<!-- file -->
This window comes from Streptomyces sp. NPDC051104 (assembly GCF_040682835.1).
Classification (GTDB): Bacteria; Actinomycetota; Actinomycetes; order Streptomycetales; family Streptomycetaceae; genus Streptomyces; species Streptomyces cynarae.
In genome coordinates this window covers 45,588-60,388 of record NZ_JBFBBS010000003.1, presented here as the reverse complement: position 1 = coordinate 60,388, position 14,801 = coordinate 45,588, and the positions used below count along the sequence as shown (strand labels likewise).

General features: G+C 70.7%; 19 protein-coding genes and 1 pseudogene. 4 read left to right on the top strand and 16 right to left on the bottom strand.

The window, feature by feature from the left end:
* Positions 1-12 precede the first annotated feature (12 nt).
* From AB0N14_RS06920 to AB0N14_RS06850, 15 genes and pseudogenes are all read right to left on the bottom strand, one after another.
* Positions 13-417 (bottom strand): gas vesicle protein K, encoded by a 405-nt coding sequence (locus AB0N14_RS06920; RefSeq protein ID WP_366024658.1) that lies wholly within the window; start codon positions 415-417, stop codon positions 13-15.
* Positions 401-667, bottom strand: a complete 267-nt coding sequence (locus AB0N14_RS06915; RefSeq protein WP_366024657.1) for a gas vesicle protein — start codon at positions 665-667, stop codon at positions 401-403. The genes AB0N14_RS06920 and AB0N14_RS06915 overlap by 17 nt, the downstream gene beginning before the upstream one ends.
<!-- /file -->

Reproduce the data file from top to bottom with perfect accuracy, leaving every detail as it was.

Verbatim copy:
This window comes from Streptomyces sp. NPDC051104 (assembly GCF_040682835.1).
Classification (GTDB): Bacteria; Actinomycetota; Actinomycetes; order Streptomycetales; family Streptomycetaceae; genus Streptomyces; species Streptomyces cynarae.
In genome coordinates this window covers 45,588-60,388 of record NZ_JBFBBS010000003.1, presented here as the reverse complement: position 1 = coordinate 60,388, position 14,801 = coordinate 45,588, and the positions used below count along the sequence as shown (strand labels likewise).

General features: G+C 70.7%; 19 protein-coding genes and 1 pseudogene. 4 read left to right on the top strand and 16 right to left on the bottom strand.

The window, feature by feature from the left end:
* Positions 1-12 precede the first annotated feature (12 nt).
* From AB0N14_RS06920 to AB0N14_RS06850, 15 genes and pseudogenes are all read right to left on the bottom strand, one after another.
* Positions 13-417 (bottom strand): gas vesicle protein K, encoded by a 405-nt coding sequence (locus AB0N14_RS06920; RefSeq protein ID WP_366024658.1) that lies wholly within the window; start codon positions 415-417, stop codon positions 13-15.
* Positions 401-667, bottom strand: a complete 267-nt coding sequence (locus AB0N14_RS06915; RefSeq protein WP_366024657.1) for a gas vesicle protein — start codon at positions 665-667, stop codon at positions 401-403. The genes AB0N14_RS06920 and AB0N14_RS06915 overlap by 17 nt, the downstream gene beginning before the upstream one ends.